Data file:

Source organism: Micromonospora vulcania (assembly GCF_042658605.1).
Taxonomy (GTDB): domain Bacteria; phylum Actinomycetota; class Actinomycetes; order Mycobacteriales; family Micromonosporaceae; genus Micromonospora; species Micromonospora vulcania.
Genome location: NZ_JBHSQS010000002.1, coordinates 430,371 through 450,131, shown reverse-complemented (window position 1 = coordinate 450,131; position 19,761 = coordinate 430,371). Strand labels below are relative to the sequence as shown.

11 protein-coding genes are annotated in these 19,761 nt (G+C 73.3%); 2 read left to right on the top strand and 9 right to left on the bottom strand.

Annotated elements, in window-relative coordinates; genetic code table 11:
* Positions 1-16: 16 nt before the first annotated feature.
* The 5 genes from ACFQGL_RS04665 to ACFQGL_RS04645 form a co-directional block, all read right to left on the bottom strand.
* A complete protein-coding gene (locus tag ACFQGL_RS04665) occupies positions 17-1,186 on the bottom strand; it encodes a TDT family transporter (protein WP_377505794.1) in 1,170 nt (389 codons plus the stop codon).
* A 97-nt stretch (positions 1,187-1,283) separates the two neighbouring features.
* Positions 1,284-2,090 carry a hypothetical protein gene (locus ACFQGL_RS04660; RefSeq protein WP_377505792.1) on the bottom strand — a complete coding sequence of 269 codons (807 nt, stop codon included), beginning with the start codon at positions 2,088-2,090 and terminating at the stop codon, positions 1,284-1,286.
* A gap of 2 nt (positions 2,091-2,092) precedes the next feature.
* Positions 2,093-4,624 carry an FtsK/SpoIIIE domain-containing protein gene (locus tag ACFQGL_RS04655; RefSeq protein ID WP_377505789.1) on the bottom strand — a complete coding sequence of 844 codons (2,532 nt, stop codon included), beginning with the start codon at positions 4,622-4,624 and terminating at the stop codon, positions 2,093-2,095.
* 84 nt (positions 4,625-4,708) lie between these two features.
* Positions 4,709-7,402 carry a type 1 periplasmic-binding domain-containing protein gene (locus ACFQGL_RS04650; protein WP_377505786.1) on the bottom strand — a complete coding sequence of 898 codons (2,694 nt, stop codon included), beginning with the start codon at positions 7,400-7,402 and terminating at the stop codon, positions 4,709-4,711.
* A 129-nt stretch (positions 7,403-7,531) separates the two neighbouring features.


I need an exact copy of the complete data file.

Source organism: Micromonospora vulcania (assembly GCF_042658605.1).
Taxonomy (GTDB): domain Bacteria; phylum Actinomycetota; class Actinomycetes; order Mycobacteriales; family Micromonosporaceae; genus Micromonospora; species Micromonospora vulcania.
Genome location: NZ_JBHSQS010000002.1, coordinates 430,371 through 450,131, shown reverse-complemented (window position 1 = coordinate 450,131; position 19,761 = coordinate 430,371). Strand labels below are relative to the sequence as shown.

11 protein-coding genes are annotated in these 19,761 nt (G+C 73.3%); 2 read left to right on the top strand and 9 right to left on the bottom strand.

Annotated elements, in window-relative coordinates; genetic code table 11:
* Positions 1-16: 16 nt before the first annotated feature.
* The 5 genes from ACFQGL_RS04665 to ACFQGL_RS04645 form a co-directional block, all read right to left on the bottom strand.
* A complete protein-coding gene (locus tag ACFQGL_RS04665) occupies positions 17-1,186 on the bottom strand; it encodes a TDT family transporter (protein WP_377505794.1) in 1,170 nt (389 codons plus the stop codon).
* A 97-nt stretch (positions 1,187-1,283) separates the two neighbouring features.
* Positions 1,284-2,090 carry a hypothetical protein gene (locus ACFQGL_RS04660; RefSeq protein WP_377505792.1) on the bottom strand — a complete coding sequence of 269 codons (807 nt, stop codon included), beginning with the start codon at positions 2,088-2,090 and terminating at the stop codon, positions 1,284-1,286.
* A gap of 2 nt (positions 2,091-2,092) precedes the next feature.
* Positions 2,093-4,624 carry an FtsK/SpoIIIE domain-containing protein gene (locus tag ACFQGL_RS04655; RefSeq protein ID WP_377505789.1) on the bottom strand — a complete coding sequence of 844 codons (2,532 nt, stop codon included), beginning with the start codon at positions 4,622-4,624 and terminating at the stop codon, positions 2,093-2,095.
* 84 nt (positions 4,625-4,708) lie between these two features.
* Positions 4,709-7,402 carry a type 1 periplasmic-binding domain-containing protein gene (locus ACFQGL_RS04650; protein WP_377505786.1) on the bottom strand — a complete coding sequence of 898 codons (2,694 nt, stop codon included), beginning with the start codon at positions 7,400-7,402 and terminating at the stop codon, positions 4,709-4,711.
* A 129-nt stretch (positions 7,403-7,531) separates the two neighbouring features.